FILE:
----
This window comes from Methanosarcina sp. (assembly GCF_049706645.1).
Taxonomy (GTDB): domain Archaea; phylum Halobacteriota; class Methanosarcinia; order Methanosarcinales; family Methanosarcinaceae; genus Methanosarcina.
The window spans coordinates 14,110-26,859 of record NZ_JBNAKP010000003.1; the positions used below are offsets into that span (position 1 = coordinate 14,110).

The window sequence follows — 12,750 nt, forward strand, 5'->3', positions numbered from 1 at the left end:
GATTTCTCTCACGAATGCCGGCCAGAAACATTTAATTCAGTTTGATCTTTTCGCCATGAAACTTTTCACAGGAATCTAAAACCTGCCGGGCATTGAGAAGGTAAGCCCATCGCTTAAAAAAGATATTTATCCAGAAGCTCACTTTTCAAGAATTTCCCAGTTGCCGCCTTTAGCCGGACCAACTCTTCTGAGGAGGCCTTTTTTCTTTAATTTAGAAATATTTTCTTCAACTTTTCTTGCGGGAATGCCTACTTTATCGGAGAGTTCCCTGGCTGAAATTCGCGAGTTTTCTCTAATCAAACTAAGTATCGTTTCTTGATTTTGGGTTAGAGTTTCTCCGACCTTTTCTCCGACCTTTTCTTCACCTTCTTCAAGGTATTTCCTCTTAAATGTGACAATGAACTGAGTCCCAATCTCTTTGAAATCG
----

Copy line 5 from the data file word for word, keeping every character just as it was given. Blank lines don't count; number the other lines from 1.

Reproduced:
GATTTCTCTCACGAATGCCGGCCAGAAACATTTAATTCAGTTTGATCTTTTCGCCATGAAACTTTTCACAGGAATCTAAAACCTGCCGGGCATTGAGAAGGTAAGCCCATCGCTTAAAAAAGATATTTATCCAGAAGCTCACTTTTCAAGAATTTCCCAGTTGCCGCCTTTAGCCGGACCAACTCTTCTGAGGAGGCCTTTTTTCTTTAATTTAGAAATATTTTCTTCAACTTTTCTTGCGGGAATGCCTACTTTATCGGAGAGTTCCCTGGCTGAAATTCGCGAGTTTTCTCTAATCAAACTAAGTATCGTTTCTTGATTTTGGGTTAGAGTTTCTCCGACCTTTTCTCCGACCTTTTCTTCACCTTCTTCAAGGTATTTCCTCTTAAATGTGACAATGAACTGAGTCCCAATCTCTTTGAAATCG